Most Americans were never properly taught what the Declaration of Independence or the U.S. Constitution and the Amendments actually say. This isn’t surprising when you realize most kids attend the public schools.
This ignorance is exacerbated when lawyers aren’t even taught the Constitution in law school — they’re taught case law (the opinions of Supreme Court Justices). The same goes for most people who have studied political science while in undergrad — and I know at both levels since I had a full year of “Constitutional Law” in undergrad and a full year in law school.
The solution is remedial education — continuing education. I’ve had to do it, and if you want to learn what you were never taught you need to as well. I’ve enjoyed the process, actually, and you might too. The Founders were great men who understood history and human nature.
One of the biggest deficits of understanding we have in America today is the current situation when it comes to the battle between our “First Freedom,” religious liberty, and the so-called sexual rights agenda. For some reason the political left can’t grasp or doesn’t want to admit that sex is just behavior. That’s all it is. It’s not the equivalent of race or ethnicity. And even the most elementary understanding of religious liberty grasps the fact that we have the God-given right to make a judgment about the behavior of others.
That what our nation’s Founders believed, and that’s why religious liberty, rightly understood, was written into both our U.S. Constitution and our state constitution here in Illinois.
The following is an excerpt from a post by John Stonestreet at BreakPoint:
On the Tuesday before Thanksgiving, the Supreme Court agreed to hear Sebelius v. Hobby Lobby, the challenge to the HHS mandate brought by a Christian-owned family business based in Oklahoma.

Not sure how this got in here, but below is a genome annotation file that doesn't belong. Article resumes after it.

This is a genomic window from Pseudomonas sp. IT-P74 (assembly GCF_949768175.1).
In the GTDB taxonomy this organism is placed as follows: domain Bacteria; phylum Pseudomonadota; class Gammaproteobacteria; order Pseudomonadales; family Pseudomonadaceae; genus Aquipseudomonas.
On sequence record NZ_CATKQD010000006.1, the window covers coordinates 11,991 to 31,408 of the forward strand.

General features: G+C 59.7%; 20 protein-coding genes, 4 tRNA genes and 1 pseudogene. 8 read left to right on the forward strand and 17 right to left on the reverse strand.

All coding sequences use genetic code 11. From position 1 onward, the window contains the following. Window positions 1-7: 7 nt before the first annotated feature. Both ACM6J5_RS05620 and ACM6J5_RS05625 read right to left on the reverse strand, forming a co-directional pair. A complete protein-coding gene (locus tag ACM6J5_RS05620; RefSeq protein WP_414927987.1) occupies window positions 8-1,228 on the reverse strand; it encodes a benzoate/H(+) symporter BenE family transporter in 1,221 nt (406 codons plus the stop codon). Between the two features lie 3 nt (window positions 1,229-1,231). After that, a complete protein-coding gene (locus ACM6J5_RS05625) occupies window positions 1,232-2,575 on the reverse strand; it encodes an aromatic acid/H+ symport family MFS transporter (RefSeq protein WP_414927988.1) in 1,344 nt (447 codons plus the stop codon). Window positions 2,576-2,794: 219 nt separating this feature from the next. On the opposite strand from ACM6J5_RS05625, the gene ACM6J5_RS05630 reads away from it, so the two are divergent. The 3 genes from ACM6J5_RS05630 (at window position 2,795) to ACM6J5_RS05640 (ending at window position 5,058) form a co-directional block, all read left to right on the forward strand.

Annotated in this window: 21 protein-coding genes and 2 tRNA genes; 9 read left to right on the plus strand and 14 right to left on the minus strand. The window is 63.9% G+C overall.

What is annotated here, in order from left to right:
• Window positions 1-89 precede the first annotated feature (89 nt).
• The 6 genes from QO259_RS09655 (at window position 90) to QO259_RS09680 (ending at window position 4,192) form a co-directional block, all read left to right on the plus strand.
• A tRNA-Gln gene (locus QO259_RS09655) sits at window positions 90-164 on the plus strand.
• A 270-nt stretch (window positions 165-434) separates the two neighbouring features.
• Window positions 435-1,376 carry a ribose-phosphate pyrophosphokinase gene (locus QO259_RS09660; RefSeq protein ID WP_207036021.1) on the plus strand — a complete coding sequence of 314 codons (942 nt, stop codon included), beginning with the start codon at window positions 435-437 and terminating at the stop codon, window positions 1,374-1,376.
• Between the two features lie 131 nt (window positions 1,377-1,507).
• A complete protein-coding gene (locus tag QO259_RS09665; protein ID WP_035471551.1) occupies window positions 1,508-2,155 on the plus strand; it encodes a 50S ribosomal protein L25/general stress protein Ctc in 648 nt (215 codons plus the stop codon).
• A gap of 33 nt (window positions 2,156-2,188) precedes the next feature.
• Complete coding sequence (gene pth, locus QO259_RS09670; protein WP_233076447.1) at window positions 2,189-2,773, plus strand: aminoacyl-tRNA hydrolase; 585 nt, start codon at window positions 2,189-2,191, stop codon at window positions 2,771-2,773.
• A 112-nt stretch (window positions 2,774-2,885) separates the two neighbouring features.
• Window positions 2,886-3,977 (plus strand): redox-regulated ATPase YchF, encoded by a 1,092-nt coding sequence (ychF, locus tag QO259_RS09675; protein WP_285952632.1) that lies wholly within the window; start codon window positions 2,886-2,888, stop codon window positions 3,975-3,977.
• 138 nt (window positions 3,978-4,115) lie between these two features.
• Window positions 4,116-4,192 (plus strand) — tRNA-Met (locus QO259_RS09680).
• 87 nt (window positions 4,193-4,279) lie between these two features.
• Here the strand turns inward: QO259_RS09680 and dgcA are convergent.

It’s also agreed to hear a related case, Conestoga Wood Specialties v. Sebelius, which involves the issue of whether a business, as well as its owners, has a right to religious freedom under the First Amendment.
While most commentators have treated the news as part of the larger story about the legal challenges to the Affordable Care Act, the far more important story is the battle for religious freedom.
Two thousand and fourteen is shaping up to be a momentous, perhaps even defining, year when it comes to religious freedom in the United States. What’s at stake in these cases goes far beyond healthcare—it’s about what we mean when we say “freedom of religion.”
The trend over the past decade has been to equate “freedom of religion” with “freedom of worship,” that people are free to believe—or not believe—whatever they want. And with a few exceptions, they may also practice with other like-minded people whatever rituals they think their belief requires of them, provided these rituals remain private.